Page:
67% { opacity: 0 }

Similar effects can also be achieved through the use of JavaScript.

<script type="text/javascript">
  (function() {
    var blinks = document.getElementsByTagName('blink');
    var visibility = 'hidden';
    window.setInterval(function() {
      for (var i = blinks.length - 1; i >= 0; i--) {
        blinks[i].style.visibility = visibility;
      visibility = (visibility === 'visible') ? 'hidden' : 'visible';
    }, 250);
<blink>Text to blink here</blink>

Or alternatively, the blink functionality can be implemented with the help of jQuery.

<script type="text/javascript">
      $('blink').each(function() {
    }, 250);
<blink>Text to blink here</blink>

Usability and accessibility

A 1982 Apple Computer manual for developers advised against using blinking text, warning that "flashing [text] should only be used to indicate imminent destruction of data or the program".[13] The blink element has been consistently criticised by usability and accessibility experts. In 1996 Jakob Nielsen described the element as "simply evil" in his Alertbox column Top Ten Mistakes in Web Design.[14] The World Wide Web Consortium's Web Content Accessibility Guidelines (WCAG) 1.0 state that content authors should avoid causing the screen to flicker or blink, noting that such effects can cause problems for people with cognitive disabilities or photosensitive epilepsy.[15]

The United States Federal Government's Section 508 states that pages should avoid causing the screen to flicker with a frequency between 2 Hz and 55 Hz, a range that covers rapidly blinking text.[16]

The German Federal Government's Barrierefreie Informationstechnik-Verordnung (Accessible Information Technology Ordinance) also states that flickering or blinking content should be avoided.[17]

To comply with the User Agent Accessibility Guidelines a user agent must either "allow configuration to render animated or blinking text content as motionless, unblinking text" or never blink text.[18]Mozilla Firefox satisfied this requirement by providing a hidden configuration option to disable blinking,[7]browser.blink_allowed, which could be accessed through about:config. The blinking feature has been disabled altogether since version 23.[8]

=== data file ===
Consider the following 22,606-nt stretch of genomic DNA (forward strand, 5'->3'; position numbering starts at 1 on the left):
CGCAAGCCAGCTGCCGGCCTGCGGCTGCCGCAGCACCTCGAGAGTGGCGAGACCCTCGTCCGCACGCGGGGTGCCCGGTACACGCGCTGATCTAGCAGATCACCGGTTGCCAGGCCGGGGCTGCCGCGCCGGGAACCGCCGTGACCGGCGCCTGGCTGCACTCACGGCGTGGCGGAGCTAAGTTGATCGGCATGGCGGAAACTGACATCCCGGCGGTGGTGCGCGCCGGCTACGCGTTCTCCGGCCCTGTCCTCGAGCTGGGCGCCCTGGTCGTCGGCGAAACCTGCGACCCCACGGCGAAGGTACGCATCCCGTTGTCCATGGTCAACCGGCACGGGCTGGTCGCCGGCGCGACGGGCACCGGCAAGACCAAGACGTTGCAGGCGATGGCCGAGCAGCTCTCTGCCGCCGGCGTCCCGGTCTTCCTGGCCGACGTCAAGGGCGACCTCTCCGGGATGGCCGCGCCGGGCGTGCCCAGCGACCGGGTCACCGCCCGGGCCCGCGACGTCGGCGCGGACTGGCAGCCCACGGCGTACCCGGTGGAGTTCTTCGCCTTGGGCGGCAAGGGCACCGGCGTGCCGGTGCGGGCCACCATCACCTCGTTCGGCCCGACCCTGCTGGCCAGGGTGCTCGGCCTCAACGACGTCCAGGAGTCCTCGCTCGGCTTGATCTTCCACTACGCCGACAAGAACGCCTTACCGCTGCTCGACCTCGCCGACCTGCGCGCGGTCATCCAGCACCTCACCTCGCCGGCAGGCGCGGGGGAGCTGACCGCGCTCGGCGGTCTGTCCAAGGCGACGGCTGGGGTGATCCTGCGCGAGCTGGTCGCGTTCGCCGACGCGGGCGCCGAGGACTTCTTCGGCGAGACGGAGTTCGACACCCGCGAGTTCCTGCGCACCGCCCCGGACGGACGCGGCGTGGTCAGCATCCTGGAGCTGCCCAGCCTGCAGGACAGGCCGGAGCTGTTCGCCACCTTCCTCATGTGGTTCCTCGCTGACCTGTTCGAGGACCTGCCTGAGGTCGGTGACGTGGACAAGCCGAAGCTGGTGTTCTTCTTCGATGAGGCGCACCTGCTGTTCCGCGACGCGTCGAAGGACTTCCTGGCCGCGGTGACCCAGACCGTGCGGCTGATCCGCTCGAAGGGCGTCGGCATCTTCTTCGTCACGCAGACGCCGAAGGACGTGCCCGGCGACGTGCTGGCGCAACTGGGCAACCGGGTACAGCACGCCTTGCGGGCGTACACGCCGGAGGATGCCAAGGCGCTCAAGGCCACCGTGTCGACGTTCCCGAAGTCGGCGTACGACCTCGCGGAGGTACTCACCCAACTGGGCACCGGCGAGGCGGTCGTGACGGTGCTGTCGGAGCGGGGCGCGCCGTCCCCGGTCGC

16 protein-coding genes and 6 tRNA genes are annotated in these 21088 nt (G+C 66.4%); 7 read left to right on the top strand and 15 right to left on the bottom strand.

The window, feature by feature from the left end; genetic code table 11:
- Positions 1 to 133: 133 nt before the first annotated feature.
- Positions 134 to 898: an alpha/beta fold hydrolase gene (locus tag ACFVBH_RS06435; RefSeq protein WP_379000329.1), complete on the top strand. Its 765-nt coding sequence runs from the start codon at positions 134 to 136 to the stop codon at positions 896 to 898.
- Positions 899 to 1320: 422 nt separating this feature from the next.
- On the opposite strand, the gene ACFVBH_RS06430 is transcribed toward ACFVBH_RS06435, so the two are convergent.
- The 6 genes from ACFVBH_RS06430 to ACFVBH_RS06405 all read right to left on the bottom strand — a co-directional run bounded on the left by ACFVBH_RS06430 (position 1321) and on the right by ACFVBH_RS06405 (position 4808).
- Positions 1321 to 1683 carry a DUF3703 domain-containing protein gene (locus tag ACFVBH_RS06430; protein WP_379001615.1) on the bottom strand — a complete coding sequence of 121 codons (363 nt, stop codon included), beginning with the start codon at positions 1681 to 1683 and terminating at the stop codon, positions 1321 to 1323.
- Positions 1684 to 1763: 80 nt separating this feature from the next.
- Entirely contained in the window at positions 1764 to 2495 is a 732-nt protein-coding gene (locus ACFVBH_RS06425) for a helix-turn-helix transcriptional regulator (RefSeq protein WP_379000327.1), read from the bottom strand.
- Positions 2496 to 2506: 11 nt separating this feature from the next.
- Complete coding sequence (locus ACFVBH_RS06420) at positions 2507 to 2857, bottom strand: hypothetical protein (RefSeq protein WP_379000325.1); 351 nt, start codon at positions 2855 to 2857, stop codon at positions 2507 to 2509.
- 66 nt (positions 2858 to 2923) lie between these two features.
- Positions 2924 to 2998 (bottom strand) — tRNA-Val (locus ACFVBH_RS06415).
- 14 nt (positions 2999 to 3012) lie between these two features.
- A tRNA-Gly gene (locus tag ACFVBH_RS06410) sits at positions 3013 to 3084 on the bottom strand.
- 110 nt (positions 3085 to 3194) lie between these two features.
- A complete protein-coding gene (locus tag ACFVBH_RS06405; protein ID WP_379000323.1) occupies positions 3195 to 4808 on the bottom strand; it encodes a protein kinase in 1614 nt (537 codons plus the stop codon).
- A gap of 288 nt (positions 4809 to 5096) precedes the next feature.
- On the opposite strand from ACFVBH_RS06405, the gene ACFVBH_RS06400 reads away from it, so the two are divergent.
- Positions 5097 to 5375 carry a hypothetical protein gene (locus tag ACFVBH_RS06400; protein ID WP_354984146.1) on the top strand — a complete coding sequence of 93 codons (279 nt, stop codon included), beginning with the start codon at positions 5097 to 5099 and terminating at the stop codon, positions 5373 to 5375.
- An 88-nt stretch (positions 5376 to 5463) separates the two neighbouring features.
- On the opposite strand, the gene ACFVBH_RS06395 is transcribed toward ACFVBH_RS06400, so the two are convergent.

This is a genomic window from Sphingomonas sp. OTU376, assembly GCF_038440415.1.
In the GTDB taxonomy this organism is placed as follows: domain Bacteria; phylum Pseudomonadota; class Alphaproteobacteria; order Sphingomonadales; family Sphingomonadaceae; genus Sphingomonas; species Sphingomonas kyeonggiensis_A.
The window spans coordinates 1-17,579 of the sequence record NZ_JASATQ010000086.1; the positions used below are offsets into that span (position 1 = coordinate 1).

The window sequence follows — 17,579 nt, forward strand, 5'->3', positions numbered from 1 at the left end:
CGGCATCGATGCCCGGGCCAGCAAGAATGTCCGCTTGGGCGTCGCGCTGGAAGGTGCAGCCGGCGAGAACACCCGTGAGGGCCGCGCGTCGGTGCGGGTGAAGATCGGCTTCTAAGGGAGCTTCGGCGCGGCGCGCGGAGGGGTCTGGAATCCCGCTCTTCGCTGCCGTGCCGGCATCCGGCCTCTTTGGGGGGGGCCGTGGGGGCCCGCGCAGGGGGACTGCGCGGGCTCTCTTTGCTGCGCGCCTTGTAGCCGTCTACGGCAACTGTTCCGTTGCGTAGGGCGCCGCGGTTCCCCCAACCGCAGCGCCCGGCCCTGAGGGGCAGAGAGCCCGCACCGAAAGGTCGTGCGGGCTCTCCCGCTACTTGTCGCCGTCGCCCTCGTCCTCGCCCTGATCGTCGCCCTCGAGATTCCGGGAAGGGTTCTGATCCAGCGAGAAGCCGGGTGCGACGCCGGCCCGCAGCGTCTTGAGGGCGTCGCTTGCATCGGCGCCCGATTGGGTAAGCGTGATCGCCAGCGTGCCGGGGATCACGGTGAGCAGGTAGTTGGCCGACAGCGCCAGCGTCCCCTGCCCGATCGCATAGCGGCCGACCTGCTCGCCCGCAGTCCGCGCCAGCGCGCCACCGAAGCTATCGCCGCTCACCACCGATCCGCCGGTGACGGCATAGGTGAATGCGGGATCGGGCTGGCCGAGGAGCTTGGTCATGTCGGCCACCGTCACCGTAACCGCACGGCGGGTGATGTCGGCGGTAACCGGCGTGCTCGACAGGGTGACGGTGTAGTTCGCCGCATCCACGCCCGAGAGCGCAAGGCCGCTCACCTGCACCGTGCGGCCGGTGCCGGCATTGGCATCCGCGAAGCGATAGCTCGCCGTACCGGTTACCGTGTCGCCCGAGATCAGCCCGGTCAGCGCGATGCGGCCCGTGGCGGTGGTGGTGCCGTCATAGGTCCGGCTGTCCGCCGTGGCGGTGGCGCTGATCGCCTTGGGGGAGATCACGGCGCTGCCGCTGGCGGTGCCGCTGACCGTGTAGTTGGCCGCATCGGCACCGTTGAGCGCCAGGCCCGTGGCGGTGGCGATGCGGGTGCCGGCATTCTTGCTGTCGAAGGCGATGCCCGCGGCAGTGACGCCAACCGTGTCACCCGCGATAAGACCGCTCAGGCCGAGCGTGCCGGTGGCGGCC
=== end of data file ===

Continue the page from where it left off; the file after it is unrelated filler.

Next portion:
See also


  1. ^ "<blink>". Mozilla Developer Network. Retrieved 11 September 2017.
  2. ^ "the origin of the <blink> tag - www". Retrieved 11 September 2017.
  3. ^ "<blink>". Mozilla Developer Network. Retrieved 11 September 2017.
  4. ^ "Saying Goodbye To The HTML Blink Tag". Fast Company. 7 August 2013. Retrieved 11 September 2017.
  5. ^ a b "The Origins of the <blink> Tag". Retrieved 23 October 2009.
  6. ^ Bos, Bert. "HTML40, but with BLINK added". World Wide Web Consortium. Retrieved 12 December 2006.
  7. ^ a b "VPAT for Firefox 3.0 and 3.5". Mozilla. Retrieved 23 October 2009.
  8. ^ a b "Firefox 23 Release Notes". 6 August 2013. Retrieved 8 August 2013.
  9. ^ <blink> - HTML | MDN
  10. ^ McNamara, Paul (24 February 2014). "Google Easter Egg Leads to Story Behind 'Blink' Tag". Network World. Retrieved 20 January 2015.
  11. ^ "core/java/android/view/ - platform/frameworks/base - Git at Google". Retrieved 20 September 2019.
  12. ^ "Cascading Style Sheets, level 1". Cascading Style Sheets Working Group, World Wide Web Consortium. Retrieved 23 October 2009.
  13. ^ Meyers, Joe; Tognazzini, Bruce (1982). Apple IIe Design Guidelines (PDF). Apple Computer. p. 38. Archived from the original (PDF) on 23 September 2015. Retrieved 11 March 2014.
  14. ^ "Original Top Ten Mistakes in Web Design (Alertbox)". Retrieved 23 October 2009.
  15. ^ Chisholm, Wendy; Vanderheiden, Gregg; Jacobs, Ian (5 May 1999). "Web Content Accessibility Guidelines 1.0". World Wide Web Consortium. Retrieved 20 July 2010.
  16. ^ Government Services Administration. "Section 508: Section 508 Standards". Archived from the original on 22 October 2009. Retrieved 23 October 2009.
  17. ^ "BITV — Einzelnorm". 12 September 2011. Retrieved 3 March 2014.
  18. ^ "2. The user agent accessibility guidelines". 17 December 2002. Retrieved 23 October 2009.

Edited: 2021-06-18 19:11:08